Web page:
Cover Story

Art aflame

WORLD's Daniel of the Year, Makoto Fujimura, restores art's good name among Christians and gives Christians a good name in the arts

Issue: "Daniel of the Year," Dec. 17, 2005

Past the Saturday brunch-goers and overladen shoppers, beyond where old women pull leashed Bouviers from flower beds and lean young moms stride behind jogging strollers, Manhattan's historic Chelsea district gives way to what looks like the wrong side of the tracks. Near Pier 60 on the Hudson River hip Chelsea devolves to industrial Chelsea, with loading docks, transport and storage holds, and the stray Jehovah's Witness hall.

But not so fast. Sea-green plexiglass has replaced some roll-up doors. Cement-block shells of buildings sport engraved plaques bearing the latest names in high art. Here the newest galleries in the art capital of the world snap up warehouse space, transforming the district much the way artists and collectors took over SoHo and Greenwich Village before.

At Sara Tecchia Gallery painter Makoto Fujimura is standing in a room aflame. Twelve of his latest works lean against darkened walls and, inspired by Dante's The Divine Comedy, depict the fires of hell. It is Sept. 10 and outside on the water Coast Guard patrol boats are queuing for the fourth anniversary of terror attacks on the city. Inside it is five days before the opening of "Water Flames," Mr. Fujimura's largest exhibition in three years and one promoted as part of a "post-9/11 journey."

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The exhibition is much-anticipated because in the art world Mr. Fujimura is both iconoclast and fixture. His works are on display worldwide (the largest, 17 feet by 23 feet, fills CNN Asia headquarters at The Oxford House in Hong Kong), yet weekends find him at church in Greenwich Village, where he is a Presbyterian Church in America elder. Founder and director of the faith-based International Arts Movement, he manages to keep and expand a following among the avant-garde.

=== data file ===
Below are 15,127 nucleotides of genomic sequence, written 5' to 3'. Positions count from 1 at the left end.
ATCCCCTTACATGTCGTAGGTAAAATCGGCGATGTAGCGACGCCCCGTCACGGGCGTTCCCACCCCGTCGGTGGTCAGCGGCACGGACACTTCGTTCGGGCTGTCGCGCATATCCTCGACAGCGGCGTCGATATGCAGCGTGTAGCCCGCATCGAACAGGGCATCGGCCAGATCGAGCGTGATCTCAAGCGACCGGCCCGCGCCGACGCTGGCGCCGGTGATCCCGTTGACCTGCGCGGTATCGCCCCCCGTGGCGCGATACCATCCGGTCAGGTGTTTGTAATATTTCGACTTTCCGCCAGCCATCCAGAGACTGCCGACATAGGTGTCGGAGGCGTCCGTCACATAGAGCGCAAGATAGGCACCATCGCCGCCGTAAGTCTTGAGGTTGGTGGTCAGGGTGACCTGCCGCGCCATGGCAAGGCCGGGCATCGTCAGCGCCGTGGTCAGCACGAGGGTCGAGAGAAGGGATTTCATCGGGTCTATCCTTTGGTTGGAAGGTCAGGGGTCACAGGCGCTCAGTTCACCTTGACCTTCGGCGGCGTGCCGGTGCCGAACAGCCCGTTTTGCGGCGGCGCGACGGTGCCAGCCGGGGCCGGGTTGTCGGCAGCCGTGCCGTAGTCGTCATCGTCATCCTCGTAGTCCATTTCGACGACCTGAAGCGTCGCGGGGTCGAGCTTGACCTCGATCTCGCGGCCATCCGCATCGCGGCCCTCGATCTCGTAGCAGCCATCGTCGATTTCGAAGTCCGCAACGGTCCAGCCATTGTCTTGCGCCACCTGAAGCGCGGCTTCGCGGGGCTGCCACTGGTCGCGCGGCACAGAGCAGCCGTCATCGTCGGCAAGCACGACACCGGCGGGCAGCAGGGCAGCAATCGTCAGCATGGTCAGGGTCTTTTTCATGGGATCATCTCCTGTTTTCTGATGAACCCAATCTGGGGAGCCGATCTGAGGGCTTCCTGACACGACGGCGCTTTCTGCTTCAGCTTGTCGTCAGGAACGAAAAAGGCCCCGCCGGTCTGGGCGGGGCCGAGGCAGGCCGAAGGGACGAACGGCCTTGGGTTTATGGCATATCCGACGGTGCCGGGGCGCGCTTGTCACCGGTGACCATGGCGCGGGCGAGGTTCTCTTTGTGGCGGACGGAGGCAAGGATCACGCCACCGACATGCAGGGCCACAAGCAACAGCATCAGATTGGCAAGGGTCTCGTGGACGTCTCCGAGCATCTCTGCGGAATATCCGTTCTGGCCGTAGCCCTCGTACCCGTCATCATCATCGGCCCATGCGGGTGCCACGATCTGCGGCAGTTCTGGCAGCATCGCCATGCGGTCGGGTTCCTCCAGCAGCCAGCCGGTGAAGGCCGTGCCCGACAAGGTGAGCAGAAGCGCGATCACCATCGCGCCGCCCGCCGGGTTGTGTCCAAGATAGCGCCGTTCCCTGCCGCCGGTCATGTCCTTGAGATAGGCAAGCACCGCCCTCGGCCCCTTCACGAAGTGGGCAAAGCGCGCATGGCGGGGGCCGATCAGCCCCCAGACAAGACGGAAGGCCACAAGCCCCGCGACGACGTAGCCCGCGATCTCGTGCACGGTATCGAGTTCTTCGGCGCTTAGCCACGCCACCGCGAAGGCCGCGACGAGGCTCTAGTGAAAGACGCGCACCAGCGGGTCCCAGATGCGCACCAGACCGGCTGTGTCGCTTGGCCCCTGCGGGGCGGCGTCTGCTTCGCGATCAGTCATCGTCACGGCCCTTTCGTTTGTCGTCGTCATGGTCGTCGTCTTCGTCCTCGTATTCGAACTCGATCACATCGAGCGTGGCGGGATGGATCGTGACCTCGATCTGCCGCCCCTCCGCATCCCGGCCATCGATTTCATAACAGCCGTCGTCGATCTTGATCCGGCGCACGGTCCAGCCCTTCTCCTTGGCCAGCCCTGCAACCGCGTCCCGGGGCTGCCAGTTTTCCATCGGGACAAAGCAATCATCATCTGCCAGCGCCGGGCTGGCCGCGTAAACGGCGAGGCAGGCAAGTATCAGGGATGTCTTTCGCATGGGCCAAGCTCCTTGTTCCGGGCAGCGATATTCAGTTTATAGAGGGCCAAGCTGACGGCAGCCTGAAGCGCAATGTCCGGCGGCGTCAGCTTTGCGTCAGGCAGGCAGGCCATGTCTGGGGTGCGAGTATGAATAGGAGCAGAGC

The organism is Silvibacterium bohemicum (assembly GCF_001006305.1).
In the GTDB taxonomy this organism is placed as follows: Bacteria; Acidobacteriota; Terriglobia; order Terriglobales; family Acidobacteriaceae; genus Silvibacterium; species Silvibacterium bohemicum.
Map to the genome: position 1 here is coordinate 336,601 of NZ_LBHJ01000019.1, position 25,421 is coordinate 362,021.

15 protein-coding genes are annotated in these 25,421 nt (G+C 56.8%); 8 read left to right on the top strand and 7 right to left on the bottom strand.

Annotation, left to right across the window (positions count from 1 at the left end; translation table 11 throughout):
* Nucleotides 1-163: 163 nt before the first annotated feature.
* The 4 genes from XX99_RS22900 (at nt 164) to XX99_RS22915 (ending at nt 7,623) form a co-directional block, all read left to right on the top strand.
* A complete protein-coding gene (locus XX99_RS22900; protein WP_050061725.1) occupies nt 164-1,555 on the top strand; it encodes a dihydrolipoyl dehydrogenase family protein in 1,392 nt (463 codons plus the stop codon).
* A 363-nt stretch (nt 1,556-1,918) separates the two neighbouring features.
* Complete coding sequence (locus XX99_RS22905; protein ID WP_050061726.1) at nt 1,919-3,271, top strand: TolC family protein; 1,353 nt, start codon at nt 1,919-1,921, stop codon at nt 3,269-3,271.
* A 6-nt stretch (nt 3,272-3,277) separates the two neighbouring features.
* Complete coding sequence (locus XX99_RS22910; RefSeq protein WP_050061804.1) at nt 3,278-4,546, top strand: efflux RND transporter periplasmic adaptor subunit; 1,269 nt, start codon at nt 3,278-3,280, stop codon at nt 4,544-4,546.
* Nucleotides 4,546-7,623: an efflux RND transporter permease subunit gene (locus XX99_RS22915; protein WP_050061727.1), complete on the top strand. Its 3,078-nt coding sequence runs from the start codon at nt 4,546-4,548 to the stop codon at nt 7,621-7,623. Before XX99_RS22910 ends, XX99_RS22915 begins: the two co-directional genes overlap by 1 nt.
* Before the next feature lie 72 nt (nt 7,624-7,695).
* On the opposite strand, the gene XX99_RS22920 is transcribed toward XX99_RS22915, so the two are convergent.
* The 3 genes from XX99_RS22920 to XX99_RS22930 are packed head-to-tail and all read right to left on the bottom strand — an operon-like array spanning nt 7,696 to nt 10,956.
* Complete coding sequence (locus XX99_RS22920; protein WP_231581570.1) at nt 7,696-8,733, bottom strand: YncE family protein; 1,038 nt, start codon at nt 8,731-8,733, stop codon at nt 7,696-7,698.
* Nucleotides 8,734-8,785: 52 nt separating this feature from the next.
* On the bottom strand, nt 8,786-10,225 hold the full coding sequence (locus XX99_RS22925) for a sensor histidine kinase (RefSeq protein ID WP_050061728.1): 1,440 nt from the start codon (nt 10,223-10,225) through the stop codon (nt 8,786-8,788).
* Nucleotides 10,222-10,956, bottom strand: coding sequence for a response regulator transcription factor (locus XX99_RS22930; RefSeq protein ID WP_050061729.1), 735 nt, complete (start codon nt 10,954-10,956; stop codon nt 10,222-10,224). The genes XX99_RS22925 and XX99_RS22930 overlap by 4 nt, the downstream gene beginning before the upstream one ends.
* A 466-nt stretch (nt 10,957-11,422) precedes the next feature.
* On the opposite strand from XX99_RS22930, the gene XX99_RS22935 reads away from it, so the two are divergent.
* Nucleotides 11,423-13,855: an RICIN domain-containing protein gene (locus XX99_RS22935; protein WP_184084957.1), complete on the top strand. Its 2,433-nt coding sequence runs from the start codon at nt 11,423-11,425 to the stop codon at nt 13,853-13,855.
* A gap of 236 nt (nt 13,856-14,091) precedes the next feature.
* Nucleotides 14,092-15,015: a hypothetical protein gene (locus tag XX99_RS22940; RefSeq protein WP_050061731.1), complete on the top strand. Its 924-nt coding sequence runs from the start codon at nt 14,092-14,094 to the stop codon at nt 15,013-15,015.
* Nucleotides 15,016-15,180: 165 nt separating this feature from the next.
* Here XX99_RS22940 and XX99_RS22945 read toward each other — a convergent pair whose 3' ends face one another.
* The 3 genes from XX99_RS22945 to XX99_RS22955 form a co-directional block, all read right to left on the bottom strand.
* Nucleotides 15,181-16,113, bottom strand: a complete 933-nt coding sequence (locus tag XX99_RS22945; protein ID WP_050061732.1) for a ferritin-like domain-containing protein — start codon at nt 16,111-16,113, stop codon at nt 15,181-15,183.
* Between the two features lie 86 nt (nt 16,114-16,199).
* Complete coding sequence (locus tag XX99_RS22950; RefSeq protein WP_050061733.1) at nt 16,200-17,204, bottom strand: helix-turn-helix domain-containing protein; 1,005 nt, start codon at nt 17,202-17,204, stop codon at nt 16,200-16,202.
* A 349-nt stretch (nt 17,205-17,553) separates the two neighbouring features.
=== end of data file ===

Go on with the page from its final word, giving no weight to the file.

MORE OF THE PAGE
His new exhibition is important enough, according to curator Sara Tecchia, to launch the grand opening of her Chelsea gallery. The largest canvas, over 10 feet long and nearly 8 feet in height (list price: $60,000), stokes enough fiery-looking heat for any observer to expect it to burn to the touch. Such hyper-real color derives from special imported pigments, chiefly Japanese vermillion and gold, applied using an ancient Japanese technique called nihonga, which the 45-year-old artist has carried into the world of abstract art to growing acclaim.

The flames that surround Mr. Fujimura, who paces the middle of the main gallery debating how high to hang each canvas, have a subtext. His work since 9/11-when he spent the morning trapped in a subway beneath the rubble of the World Trade Center-is about "crossing the chasm of history," he says, "back to the fallen Jerusalem that Jeremiah witnessed." The terror attacks and their aftermath prompted questions not only about the meaning of his art but the meaning of his life: "Is New York City like Babylon or Jerusalem? How do I remain faithful here, even among the rubble?"

"Water Flames" and other works since 9/11 are, Mr. Fujimura says, "my personal experience of devastation coming out in art and life with strong faith and resolute hope." While profoundly Christian works are usually shunned in New York art circles, these resonate with outsiders. "He is a profound believer and I am totally secular. But he is like a professor to me," says Ms. Tecchia. "Fujimura's paintings allow for skeptics as myself to do the one thing that secularism has labeled as a sign of weakness: to hope."

That Mr. Fujimura employs abstract forms to telegraph concrete meaning is a revelation in the realm of contemporary artists, where bedrock concepts of truth and beauty-much less biblical concepts of redemption and healing-are usually rejected, and where ironic distance has been stretched to such a limit that most non-artists regard the arts as stubbornly detached from reality and rotating in a narcissistic, varicolored universe.

Among Mr. Fujimura's fans are drama critic Terry Teachout, art critic David Gelernter, and Robert Kushner, a 1970s performance artist and acclaimed fabric painter for three decades. "The idea of forging a new kind of art, about hope, healing, redemption, refuge, while maintaining visual sophistication and intellectual integrity is a growing movement, one which finds Fujimura's work at the vanguard," wrote Mr. Kushner in a review of "Water Flames."

But what does a painter have to do with that ancient prophet of Babylon who walked through his own batch of flames, testing and besting the powerbrokers of his day? Everything, considering he walks among a culture that worships the visual and gorges on the beauty of the moment. "It's been a catastrophe for the church that we have abandoned high culture," said Greg Wolfe, editor of the arts magazine Image Journal. "One generation's high culture has a way of becoming the next generation's pop culture. And Mako is one of America's leading visual artists."

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